A key objective for any completion process is to avert troubletime and minimize unplanned events. The novel cleanup systems discussed in this paper were designed to work within the planned completion program, which means they do not need special tanks, lines, or equipment. One of the cleanup systems acts as its own spacer and can also be used to displace oil-based mud (OBM) from the wellbore. The system provides a delay so that operations can proceed and subsequently clean up the residual filter cake. The other system is a brine-based system that also provides a delay. Both have been successfully applied to production and injection wells. Developers of the systems gave consideration during the R&D process to optimizing openhole displacements. This paper discusses the engineering and chemistry of both systems with respect to providing a "delay" so the completion can proceed as planned.

System development in both cases included testing and simulations performed to meet pre-planning criteria that included the need to effectively displace the lateral section while maintaining positive well pressure during the completion phase. Other critical criteria were effective cleanup of the residual OBM filter cake and the ability to mitigate system upsets upon initial production.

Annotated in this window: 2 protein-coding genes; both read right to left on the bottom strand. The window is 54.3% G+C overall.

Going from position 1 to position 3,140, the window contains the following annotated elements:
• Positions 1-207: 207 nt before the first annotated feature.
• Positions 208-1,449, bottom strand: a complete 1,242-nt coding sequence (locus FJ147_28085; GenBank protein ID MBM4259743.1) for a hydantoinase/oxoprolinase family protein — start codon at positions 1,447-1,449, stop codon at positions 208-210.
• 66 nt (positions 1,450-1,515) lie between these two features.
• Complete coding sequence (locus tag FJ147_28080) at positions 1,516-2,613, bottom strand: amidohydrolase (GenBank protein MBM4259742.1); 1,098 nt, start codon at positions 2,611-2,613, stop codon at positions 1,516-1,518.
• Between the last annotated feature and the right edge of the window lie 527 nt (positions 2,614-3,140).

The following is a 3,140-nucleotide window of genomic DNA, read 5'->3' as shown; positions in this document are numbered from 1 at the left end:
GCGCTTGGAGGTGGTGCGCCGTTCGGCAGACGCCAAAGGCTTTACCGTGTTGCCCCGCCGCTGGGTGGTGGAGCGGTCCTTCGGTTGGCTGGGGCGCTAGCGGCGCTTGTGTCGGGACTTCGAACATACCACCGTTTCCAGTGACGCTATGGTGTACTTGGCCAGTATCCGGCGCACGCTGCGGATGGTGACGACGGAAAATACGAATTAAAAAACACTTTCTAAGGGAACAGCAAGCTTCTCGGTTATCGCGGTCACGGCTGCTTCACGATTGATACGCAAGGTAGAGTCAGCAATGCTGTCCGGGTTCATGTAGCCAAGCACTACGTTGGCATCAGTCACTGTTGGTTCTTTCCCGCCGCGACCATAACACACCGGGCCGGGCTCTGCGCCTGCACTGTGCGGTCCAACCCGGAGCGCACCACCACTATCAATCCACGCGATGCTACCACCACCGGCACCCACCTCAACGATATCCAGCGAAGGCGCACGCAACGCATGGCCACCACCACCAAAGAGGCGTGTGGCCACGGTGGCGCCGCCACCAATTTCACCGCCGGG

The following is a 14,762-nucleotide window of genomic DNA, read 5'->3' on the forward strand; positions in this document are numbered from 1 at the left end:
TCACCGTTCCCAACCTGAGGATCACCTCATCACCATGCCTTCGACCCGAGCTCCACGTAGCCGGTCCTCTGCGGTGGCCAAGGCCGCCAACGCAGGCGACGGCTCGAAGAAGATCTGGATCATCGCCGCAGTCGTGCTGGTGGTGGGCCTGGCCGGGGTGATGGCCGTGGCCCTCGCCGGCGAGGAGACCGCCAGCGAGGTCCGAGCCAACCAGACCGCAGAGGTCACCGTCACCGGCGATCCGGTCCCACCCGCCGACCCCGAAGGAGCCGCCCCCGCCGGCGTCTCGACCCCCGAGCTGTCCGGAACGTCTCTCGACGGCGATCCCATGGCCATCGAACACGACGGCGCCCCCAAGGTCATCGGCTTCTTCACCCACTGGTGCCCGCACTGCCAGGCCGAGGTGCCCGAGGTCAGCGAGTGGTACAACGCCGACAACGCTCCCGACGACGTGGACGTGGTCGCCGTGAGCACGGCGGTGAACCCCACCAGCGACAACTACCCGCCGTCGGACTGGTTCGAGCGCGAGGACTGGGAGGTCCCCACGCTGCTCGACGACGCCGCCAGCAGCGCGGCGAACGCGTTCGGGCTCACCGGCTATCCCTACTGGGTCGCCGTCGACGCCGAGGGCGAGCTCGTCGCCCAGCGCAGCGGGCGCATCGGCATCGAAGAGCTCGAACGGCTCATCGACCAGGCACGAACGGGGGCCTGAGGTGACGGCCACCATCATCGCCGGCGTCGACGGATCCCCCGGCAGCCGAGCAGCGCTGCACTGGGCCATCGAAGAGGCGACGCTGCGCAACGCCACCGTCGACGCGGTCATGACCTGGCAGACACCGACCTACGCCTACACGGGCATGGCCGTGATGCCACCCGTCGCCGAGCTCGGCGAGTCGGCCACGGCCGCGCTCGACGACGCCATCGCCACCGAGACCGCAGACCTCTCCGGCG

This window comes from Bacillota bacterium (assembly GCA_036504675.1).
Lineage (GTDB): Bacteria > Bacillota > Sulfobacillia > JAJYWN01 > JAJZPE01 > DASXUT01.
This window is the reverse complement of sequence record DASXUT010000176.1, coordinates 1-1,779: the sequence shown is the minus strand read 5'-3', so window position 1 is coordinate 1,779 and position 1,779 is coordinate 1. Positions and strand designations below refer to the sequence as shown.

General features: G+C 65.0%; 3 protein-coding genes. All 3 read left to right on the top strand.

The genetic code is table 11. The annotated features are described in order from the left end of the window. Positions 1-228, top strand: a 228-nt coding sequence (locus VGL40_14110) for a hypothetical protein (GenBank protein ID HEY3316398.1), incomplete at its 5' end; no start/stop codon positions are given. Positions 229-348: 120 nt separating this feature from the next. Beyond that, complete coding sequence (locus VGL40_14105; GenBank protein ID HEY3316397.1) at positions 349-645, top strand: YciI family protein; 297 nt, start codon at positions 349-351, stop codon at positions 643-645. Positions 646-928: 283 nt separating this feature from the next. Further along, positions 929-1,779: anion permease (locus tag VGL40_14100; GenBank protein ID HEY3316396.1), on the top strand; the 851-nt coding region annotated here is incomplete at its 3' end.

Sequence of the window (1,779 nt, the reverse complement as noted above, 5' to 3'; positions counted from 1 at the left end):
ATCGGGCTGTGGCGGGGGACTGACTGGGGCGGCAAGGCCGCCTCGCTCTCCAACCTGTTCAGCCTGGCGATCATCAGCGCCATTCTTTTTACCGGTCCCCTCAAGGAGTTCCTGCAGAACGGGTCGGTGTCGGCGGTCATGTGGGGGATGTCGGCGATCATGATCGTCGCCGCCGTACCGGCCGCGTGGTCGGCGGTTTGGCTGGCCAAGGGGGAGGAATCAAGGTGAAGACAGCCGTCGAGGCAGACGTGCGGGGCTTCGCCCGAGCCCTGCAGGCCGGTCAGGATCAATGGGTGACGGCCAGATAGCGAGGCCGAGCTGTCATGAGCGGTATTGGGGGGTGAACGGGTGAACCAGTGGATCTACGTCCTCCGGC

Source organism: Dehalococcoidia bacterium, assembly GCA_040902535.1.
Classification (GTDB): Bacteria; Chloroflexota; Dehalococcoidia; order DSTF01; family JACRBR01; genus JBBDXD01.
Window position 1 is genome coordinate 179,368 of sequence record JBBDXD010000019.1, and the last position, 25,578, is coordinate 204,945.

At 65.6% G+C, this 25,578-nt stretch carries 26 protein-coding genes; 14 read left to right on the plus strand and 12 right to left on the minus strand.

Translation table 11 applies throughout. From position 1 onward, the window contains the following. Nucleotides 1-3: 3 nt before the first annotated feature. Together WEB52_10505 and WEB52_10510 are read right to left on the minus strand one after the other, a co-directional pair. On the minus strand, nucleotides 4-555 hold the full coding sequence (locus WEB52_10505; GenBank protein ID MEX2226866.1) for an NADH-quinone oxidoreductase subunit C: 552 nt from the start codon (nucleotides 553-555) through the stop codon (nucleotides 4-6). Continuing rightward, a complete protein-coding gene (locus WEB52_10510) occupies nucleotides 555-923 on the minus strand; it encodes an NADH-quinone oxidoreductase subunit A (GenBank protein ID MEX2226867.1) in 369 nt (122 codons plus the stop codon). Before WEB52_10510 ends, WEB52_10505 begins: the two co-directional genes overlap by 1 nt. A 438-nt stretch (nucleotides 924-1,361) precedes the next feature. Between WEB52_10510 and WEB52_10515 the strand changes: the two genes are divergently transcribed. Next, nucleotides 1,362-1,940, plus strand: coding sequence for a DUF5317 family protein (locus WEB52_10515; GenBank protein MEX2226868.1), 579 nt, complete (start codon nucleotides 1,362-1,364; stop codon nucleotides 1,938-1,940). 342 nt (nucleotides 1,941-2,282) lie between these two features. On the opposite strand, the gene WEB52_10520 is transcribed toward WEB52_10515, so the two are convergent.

Field results presented in this paper are from several recent openhole completions offshore Cabinda, West Africa, where the new cleanup systems were applied to alleviate post cleanup of OBM filter cakes. The paper also explains the engineering of the displacements, impact on the completion operations phase, and the production results.

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